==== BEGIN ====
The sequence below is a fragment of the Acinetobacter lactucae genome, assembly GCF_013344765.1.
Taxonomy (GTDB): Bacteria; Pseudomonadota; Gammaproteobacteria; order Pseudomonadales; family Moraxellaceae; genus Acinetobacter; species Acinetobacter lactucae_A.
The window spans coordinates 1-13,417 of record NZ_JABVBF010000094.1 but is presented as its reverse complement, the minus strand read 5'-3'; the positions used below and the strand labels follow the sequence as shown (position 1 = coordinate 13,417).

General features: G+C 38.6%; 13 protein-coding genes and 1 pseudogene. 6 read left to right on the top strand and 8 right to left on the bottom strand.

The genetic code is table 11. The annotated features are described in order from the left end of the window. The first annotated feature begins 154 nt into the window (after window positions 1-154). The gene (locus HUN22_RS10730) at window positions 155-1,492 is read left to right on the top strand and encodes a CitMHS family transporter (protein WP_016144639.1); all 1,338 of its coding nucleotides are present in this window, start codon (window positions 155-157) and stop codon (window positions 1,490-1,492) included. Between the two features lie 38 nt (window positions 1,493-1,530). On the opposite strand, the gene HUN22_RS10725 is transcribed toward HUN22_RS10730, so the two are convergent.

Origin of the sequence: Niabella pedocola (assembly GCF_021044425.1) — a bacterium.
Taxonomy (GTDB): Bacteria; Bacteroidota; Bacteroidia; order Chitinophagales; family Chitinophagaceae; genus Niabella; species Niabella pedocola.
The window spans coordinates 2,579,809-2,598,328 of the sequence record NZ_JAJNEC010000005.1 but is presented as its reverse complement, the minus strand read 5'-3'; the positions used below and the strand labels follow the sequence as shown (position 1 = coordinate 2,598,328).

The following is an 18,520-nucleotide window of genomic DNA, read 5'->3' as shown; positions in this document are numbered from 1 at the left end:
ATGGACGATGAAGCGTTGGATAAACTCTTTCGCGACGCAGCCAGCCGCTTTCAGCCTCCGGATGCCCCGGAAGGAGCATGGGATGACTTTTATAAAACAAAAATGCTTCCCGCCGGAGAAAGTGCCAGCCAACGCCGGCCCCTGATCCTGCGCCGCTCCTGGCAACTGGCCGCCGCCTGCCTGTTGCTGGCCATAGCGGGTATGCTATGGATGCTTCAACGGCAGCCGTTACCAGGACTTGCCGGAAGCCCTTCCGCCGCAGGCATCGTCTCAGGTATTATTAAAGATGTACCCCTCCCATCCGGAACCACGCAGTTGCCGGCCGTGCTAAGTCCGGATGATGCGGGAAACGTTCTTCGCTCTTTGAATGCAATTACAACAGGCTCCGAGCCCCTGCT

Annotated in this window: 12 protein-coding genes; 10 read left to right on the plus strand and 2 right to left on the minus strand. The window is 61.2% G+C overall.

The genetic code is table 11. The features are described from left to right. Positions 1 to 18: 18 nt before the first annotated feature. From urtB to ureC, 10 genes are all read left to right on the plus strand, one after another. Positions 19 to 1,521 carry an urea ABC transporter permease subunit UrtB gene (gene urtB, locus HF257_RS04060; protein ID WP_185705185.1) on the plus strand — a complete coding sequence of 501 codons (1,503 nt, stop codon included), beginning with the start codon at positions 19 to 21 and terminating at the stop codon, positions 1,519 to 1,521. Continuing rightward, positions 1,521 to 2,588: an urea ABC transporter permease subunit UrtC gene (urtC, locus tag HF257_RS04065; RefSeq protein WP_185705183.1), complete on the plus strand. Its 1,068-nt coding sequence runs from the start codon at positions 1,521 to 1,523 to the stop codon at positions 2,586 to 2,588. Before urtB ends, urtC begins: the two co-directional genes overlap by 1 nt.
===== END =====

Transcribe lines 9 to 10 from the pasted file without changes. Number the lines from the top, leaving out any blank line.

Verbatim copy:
The following is an 18,520-nucleotide window of genomic DNA, read 5'->3' as shown; positions in this document are numbered from 1 at the left end:
ATGGACGATGAAGCGTTGGATAAACTCTTTCGCGACGCAGCCAGCCGCTTTCAGCCTCCGGATGCCCCGGAAGGAGCATGGGATGACTTTTATAAAACAAAAATGCTTCCCGCCGGAGAAAGTGCCAGCCAACGCCGGCCCCTGATCCTGCGCCGCTCCTGGCAACTGGCCGCCGCCTGCCTGTTGCTGGCCATAGCGGGTATGCTATGGATGCTTCAACGGCAGCCGTTACCAGGACTTGCCGGAAGCCCTTCCGCCGCAGGCATCGTCTCAGGTATTATTAAAGATGTACCCCTCCCATCCGGAACCACGCAGTTGCCGGCCGTGCTAAGTCCGGATGATGCGGGAAACGTTCTTCGCTCTTTGAATGCAATTACAACAGGCTCCGAGCCCCTGCT